And it’s a lucky man that gets to kiss your face

They were staring at each other now. Her eyes glistened and I noticed I too was trying to hold back tears. She tilted her head to the side, and this time her smile did reach her eyes, and it seemed to warm and brighten his whole face in return.

I heard you singing to that empty hall
And I heard the joy that echoed off the walls
And I realized when all is said and done
That youth is never wasted on the young
And I don’t believe the silence of this place
And it’s a lucky man that gets to kiss your face

As the song ended, the man kissed the woman gently. It was perhaps the thousandth, or the millionth time he had kissed her, yet he did it with the gentle reverence of love’s first kiss, and of a man who had never taken her presence for granted, and never would. She smiled at him, and in the look they shared was all that needed to be said between them.

Shortly after the song ended, the couple left the bar, she walking trepidatiously, and he gently guiding her, his hand under her elbow. They nodded their appreciation to the musician, who smiled and thanked them in return.

The musician packed-up shortly after the couple left, and we too walked back to our hotel through the dark, cool night. Me, reflecting on my new appreciation for the concept of authenticity.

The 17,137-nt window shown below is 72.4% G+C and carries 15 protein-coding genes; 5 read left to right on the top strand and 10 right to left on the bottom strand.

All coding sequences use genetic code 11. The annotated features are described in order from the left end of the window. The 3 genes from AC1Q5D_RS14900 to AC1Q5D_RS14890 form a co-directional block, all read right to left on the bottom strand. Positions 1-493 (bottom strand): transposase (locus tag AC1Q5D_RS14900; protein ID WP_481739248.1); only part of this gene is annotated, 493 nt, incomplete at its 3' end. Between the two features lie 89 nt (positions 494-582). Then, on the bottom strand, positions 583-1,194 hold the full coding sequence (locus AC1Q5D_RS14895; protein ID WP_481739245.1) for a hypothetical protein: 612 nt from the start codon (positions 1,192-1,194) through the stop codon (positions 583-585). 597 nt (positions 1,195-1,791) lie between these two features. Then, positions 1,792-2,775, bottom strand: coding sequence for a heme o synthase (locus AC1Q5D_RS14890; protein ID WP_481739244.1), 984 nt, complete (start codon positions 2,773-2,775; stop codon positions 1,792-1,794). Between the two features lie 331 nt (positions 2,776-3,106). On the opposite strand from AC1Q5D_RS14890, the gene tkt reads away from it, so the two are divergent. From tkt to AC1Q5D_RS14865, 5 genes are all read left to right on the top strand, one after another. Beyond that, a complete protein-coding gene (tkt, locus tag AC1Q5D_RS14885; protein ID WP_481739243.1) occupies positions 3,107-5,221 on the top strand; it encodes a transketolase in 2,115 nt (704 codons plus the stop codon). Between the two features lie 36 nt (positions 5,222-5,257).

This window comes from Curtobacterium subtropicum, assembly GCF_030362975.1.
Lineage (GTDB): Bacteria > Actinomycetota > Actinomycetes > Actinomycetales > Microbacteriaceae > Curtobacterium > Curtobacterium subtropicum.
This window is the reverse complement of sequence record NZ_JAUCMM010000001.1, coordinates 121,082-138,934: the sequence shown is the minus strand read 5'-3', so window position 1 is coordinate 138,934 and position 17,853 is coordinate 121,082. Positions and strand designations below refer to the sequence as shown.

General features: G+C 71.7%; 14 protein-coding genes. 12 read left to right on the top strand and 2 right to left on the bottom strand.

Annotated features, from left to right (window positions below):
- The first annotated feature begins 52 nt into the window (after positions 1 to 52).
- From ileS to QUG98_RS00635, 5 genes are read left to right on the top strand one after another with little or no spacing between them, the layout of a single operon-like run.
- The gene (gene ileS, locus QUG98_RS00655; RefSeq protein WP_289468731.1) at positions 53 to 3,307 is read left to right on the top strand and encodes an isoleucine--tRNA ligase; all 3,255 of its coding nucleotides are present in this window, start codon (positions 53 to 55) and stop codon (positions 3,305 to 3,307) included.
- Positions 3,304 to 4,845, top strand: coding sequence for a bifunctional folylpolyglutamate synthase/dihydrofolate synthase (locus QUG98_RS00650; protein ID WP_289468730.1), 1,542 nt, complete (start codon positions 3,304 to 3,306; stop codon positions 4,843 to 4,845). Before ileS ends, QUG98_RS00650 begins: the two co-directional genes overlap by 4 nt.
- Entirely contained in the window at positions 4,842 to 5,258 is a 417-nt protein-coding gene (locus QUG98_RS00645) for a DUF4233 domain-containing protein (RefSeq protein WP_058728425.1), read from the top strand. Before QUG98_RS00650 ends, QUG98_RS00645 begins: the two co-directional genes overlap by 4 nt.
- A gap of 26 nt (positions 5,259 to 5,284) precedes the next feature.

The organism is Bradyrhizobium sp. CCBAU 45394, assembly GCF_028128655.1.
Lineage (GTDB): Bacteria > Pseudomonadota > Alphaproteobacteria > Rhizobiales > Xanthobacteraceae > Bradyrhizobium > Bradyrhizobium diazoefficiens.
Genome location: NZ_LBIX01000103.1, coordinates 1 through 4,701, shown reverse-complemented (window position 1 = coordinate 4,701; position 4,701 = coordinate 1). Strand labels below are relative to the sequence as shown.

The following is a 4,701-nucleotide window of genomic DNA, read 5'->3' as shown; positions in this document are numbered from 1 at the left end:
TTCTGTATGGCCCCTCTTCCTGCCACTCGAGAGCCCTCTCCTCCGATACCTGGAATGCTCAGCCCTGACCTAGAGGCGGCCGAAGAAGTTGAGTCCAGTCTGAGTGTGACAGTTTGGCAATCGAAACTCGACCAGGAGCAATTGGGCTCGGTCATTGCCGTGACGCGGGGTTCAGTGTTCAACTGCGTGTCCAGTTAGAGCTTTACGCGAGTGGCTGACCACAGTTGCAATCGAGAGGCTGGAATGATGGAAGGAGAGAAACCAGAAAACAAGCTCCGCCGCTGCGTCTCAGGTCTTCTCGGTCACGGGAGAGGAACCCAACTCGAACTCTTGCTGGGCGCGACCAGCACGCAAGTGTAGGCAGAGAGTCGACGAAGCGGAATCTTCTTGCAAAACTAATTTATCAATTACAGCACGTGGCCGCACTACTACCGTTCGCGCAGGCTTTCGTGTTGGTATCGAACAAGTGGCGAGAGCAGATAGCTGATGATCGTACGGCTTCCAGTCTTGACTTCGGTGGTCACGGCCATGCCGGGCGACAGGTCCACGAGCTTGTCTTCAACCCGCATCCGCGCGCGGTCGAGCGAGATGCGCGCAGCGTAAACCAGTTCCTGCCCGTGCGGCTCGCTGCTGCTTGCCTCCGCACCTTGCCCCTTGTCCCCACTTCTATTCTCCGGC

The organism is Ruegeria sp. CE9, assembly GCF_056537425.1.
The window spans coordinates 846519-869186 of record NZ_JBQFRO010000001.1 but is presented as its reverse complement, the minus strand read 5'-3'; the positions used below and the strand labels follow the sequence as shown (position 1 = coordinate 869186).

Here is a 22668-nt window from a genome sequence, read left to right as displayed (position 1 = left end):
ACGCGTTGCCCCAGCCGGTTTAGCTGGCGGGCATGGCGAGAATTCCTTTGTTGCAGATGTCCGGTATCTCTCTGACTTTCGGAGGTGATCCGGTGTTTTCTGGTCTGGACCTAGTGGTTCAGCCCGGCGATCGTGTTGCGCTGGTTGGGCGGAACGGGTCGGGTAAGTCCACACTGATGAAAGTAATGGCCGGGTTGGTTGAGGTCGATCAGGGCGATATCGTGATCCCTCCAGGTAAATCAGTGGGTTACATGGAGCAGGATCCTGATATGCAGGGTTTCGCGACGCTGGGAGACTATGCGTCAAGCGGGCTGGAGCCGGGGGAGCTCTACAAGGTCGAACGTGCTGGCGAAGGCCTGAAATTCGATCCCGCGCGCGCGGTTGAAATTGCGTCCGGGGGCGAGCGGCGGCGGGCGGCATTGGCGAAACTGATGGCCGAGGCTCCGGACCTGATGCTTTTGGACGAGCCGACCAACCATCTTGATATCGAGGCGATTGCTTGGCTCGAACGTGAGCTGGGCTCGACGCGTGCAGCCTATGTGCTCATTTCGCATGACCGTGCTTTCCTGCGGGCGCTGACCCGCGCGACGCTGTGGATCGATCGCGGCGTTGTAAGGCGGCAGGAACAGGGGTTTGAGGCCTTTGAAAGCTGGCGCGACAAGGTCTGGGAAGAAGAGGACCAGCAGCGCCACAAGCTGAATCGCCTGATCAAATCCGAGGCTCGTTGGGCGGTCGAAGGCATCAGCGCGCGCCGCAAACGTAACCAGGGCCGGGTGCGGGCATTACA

It’s been months since that night in Edinburgh, but I find myself thinking about that couple all the time. I wonder what their real story is. I wonder if they’re well. Perhaps more than anything, I think to myself that someday, theirs is the kind of love I still want to have for myself. The kind that has weathered the storm of decades, that transcends age and sickness, and is grateful for every look, every moment, and every kiss.

I find myself, looking at couples sitting in crowded restaurants, tapping agitated messages on their smartphones, or sighing heavily as they argue over mundane daily nuances, and realize just how special and rare real love truly is.

I remind myself to be grateful for every day, and not to waste a moment on the details of life that someday won’t matter anymore. I remind myself, that our lives are not meant to be lived alone, and that you can accomplish anything, as long as you have someone willing to hold your hand in the dark and see you through the best of times and the worst of times. I like to think the couple from the pub would agree, and then share a kiss that is a pledge, and a promise for forever.

Originally published at